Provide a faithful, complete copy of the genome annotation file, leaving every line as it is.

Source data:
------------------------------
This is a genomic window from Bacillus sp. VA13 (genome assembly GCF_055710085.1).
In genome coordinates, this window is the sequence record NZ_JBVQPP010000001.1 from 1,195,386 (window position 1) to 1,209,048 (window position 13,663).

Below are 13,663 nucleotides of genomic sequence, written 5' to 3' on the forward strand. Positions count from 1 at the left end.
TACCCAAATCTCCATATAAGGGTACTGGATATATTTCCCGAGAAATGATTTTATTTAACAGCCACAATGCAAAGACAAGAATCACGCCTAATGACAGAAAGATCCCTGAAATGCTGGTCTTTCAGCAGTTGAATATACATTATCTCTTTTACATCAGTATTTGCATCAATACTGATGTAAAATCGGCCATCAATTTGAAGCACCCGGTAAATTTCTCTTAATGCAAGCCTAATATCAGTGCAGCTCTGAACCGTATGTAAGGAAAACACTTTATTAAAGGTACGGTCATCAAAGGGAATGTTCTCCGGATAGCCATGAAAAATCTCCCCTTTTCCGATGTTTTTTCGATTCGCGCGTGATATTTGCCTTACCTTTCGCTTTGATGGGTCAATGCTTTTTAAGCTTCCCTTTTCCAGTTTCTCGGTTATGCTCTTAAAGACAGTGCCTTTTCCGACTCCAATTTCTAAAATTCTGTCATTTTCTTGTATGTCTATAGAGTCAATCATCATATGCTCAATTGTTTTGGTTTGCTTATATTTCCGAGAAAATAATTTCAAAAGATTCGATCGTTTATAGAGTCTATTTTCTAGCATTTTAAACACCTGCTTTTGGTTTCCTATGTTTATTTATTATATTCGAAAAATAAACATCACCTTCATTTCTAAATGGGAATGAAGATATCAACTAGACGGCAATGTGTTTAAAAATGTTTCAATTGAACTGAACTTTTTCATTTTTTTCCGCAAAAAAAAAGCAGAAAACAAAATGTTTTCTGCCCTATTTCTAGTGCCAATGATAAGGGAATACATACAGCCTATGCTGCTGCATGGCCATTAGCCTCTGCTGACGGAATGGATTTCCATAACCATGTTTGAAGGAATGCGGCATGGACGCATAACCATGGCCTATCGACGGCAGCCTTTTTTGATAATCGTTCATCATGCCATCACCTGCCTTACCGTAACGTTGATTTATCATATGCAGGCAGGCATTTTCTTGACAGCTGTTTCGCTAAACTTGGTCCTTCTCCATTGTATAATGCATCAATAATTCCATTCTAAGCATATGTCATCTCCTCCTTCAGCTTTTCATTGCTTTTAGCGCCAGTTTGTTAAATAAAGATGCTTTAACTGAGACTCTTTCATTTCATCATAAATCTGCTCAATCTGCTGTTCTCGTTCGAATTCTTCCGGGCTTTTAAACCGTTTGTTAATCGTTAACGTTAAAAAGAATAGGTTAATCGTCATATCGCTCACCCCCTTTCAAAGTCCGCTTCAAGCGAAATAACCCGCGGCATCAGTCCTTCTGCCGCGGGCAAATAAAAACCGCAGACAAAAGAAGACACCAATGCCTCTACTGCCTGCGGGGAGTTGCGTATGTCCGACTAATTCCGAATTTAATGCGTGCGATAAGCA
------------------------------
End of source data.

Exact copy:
This is a genomic window from Bacillus sp. VA13 (genome assembly GCF_055710085.1).
In genome coordinates, this window is the sequence record NZ_JBVQPP010000001.1 from 1,195,386 (window position 1) to 1,209,048 (window position 13,663).

Below are 13,663 nucleotides of genomic sequence, written 5' to 3' on the forward strand. Positions count from 1 at the left end.
TACCCAAATCTCCATATAAGGGTACTGGATATATTTCCCGAGAAATGATTTTATTTAACAGCCACAATGCAAAGACAAGAATCACGCCTAATGACAGAAAGATCCCTGAAATGCTGGTCTTTCAGCAGTTGAATATACATTATCTCTTTTACATCAGTATTTGCATCAATACTGATGTAAAATCGGCCATCAATTTGAAGCACCCGGTAAATTTCTCTTAATGCAAGCCTAATATCAGTGCAGCTCTGAACCGTATGTAAGGAAAACACTTTATTAAAGGTACGGTCATCAAAGGGAATGTTCTCCGGATAGCCATGAAAAATCTCCCCTTTTCCGATGTTTTTTCGATTCGCGCGTGATATTTGCCTTACCTTTCGCTTTGATGGGTCAATGCTTTTTAAGCTTCCCTTTTCCAGTTTCTCGGTTATGCTCTTAAAGACAGTGCCTTTTCCGACTCCAATTTCTAAAATTCTGTCATTTTCTTGTATGTCTATAGAGTCAATCATCATATGCTCAATTGTTTTGGTTTGCTTATATTTCCGAGAAAATAATTTCAAAAGATTCGATCGTTTATAGAGTCTATTTTCTAGCATTTTAAACACCTGCTTTTGGTTTCCTATGTTTATTTATTATATTCGAAAAATAAACATCACCTTCATTTCTAAATGGGAATGAAGATATCAACTAGACGGCAATGTGTTTAAAAATGTTTCAATTGAACTGAACTTTTTCATTTTTTTCCGCAAAAAAAAAGCAGAAAACAAAATGTTTTCTGCCCTATTTCTAGTGCCAATGATAAGGGAATACATACAGCCTATGCTGCTGCATGGCCATTAGCCTCTGCTGACGGAATGGATTTCCATAACCATGTTTGAAGGAATGCGGCATGGACGCATAACCATGGCCTATCGACGGCAGCCTTTTTTGATAATCGTTCATCATGCCATCACCTGCCTTACCGTAACGTTGATTTATCATATGCAGGCAGGCATTTTCTTGACAGCTGTTTCGCTAAACTTGGTCCTTCTCCATTGTATAATGCATCAATAATTCCATTCTAAGCATATGTCATCTCCTCCTTCAGCTTTTCATTGCTTTTAGCGCCAGTTTGTTAAATAAAGATGCTTTAACTGAGACTCTTTCATTTCATCATAAATCTGCTCAATCTGCTGTTCTCGTTCGAATTCTTCCGGGCTTTTAAACCGTTTGTTAATCGTTAACGTTAAAAAGAATAGGTTAATCGTCATATCGCTCACCCCCTTTCAAAGTCCGCTTCAAGCGAAATAACCCGCGGCATCAGTCCTTCTGCCGCGGGCAAATAAAAACCGCAGACAAAAGAAGACACCAATGCCTCTACTGCCTGCGGGGAGTTGCGTATGTCCGACTAATTCCGAATTTAATGCGTGCGATAAGCA